VietNamNet Bridge – Tension has been rising in the East Sea, with China’s escalating acts: establishing the so-called Shansha city, organizing a government election there, building military station, sending more than 20,000 fishing boats to the sea, etc. To provide more information for the readers, VietNamNet held online talks with Prof. Carl Thayer, from the Center for Defense and Strategic Studies (CDSS), Australian, a well-known expert on security in Southeast Asia, the East Sea and China.
Prof. Carl Thayer.
In this part, Prof. Carl Thayer explained the impacts of internal political factors of the countries that claim sovereignty on the tension in the East Sea.
In the latest developments, China announced to build a garrison in the so-called Sansha city. China also announced that it has another garrison under the navy which is responsible for combating in the East Sea. What are the implications of the moves? Is there any difference in China’s action in the East Sea?
Prof. Carl Thayer: The direct involvement of China’s military is a marked change of policy. It is of concern because the decision was made by then Central Military Commission, the highest party-military committee.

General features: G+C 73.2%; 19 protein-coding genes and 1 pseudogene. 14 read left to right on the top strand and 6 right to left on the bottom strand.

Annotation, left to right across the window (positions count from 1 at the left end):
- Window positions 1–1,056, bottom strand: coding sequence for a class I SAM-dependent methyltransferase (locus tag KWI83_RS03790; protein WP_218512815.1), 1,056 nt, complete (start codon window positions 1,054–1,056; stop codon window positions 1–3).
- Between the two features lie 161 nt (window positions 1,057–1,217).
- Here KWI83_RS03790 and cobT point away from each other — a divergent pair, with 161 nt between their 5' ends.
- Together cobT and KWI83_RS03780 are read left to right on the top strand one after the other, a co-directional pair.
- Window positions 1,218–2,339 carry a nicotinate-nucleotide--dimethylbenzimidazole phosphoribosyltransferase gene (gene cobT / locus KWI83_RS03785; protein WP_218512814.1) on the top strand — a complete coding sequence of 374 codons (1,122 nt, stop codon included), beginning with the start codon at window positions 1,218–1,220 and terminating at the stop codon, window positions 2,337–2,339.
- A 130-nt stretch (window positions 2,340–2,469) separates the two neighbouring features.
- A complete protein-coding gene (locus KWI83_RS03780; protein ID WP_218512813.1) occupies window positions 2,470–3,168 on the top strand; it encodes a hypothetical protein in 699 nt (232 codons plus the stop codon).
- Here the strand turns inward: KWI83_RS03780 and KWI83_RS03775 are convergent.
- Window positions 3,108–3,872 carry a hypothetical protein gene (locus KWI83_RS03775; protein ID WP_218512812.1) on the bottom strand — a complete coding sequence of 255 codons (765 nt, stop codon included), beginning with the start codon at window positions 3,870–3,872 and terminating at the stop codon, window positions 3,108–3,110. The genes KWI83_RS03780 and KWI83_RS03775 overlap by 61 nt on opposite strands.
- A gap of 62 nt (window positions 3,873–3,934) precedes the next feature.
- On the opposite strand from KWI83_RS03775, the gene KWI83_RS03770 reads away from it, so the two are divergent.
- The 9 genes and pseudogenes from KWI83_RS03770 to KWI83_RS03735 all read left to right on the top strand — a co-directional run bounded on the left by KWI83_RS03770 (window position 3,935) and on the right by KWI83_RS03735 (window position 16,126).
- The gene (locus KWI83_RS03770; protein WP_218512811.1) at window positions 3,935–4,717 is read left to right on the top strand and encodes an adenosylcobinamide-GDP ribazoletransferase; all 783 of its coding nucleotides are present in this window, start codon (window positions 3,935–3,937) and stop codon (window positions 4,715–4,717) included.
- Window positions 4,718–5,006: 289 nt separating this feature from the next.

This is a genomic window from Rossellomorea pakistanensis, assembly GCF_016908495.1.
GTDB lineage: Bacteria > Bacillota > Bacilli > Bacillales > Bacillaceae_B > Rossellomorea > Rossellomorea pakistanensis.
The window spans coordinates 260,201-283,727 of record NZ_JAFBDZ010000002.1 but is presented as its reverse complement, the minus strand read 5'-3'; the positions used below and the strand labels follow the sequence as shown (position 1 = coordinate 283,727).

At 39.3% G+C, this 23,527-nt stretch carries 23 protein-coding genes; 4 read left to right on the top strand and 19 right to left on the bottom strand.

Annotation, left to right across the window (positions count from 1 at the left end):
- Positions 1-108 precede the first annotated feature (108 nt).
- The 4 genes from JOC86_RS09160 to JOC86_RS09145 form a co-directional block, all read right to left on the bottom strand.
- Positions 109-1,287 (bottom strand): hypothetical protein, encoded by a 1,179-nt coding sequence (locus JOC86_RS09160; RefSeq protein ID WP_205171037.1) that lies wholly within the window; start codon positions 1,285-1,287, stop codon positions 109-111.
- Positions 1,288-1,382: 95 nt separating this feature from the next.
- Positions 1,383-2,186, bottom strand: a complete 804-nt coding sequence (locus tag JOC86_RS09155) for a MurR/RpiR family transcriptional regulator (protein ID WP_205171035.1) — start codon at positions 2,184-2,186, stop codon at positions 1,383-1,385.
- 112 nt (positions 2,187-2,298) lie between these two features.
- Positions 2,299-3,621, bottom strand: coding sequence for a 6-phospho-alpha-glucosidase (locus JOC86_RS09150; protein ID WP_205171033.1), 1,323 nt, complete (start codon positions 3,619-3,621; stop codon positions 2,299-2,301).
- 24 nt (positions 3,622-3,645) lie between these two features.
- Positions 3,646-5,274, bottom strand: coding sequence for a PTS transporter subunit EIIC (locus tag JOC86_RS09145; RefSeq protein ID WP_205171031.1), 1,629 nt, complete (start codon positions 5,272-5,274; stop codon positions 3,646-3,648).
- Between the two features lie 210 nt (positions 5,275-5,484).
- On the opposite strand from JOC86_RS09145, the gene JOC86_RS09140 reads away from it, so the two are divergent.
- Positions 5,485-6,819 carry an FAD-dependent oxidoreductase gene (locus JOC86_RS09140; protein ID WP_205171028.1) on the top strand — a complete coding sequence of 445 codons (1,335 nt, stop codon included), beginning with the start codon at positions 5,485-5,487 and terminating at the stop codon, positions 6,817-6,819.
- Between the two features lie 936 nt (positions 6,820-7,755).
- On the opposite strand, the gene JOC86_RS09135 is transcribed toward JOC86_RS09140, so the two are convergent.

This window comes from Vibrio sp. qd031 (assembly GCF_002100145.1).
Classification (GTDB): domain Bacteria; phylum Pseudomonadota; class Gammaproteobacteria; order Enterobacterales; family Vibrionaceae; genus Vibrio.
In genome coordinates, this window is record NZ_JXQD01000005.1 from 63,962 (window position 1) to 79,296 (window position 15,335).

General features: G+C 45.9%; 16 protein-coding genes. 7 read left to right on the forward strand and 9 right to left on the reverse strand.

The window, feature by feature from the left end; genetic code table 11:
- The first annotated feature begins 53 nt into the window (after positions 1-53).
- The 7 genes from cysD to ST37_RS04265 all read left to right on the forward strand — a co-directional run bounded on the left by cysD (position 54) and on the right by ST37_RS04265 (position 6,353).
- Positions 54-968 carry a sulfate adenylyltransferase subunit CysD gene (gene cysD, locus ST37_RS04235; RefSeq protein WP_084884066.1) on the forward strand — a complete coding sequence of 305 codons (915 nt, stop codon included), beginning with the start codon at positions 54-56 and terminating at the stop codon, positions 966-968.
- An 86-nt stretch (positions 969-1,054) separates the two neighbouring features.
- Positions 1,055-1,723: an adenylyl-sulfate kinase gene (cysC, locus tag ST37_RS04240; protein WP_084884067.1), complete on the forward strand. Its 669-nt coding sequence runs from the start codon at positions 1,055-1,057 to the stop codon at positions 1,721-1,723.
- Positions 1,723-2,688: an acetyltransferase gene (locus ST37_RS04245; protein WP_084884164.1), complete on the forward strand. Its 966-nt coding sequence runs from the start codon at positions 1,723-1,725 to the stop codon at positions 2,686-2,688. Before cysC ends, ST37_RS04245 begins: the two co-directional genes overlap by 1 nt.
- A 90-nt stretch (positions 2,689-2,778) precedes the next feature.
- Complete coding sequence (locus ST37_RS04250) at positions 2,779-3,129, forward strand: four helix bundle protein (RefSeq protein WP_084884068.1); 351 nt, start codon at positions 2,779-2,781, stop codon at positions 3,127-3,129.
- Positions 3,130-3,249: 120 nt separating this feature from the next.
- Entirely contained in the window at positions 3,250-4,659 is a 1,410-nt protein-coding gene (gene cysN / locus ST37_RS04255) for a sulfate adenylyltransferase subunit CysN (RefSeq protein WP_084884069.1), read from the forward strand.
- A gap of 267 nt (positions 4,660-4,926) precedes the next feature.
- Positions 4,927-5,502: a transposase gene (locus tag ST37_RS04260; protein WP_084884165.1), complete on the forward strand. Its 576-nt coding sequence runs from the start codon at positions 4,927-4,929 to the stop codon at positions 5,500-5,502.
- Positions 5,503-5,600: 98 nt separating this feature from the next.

China’s announcements are designed to intimidate and deter Vietnam and the Philippines from taking any action on their territorial claims. But China’s actions were aimed largely at its domestic audience.
It is unlikely that we will see a major military buildup on Truc Lam (Woody) Island or the direct involvement in People’s Liberation Army Navy ships in the East Sea.
In your viewpoint, how do difficulties in the domestic economy affect the escalation in the East Sea?
Prof. Carl Thayer: When nations go to war or engage in conflict, economic considerations are the first casualty. At the same time, a poor economy serves to constrain state behavior.
I mean that in some cases, some claimants want to raise tension in the East Sea in order to distract people from their daily concerns due to economic difficulty. They want to use the dispute to reduce the pressure from their people. What do you think about that?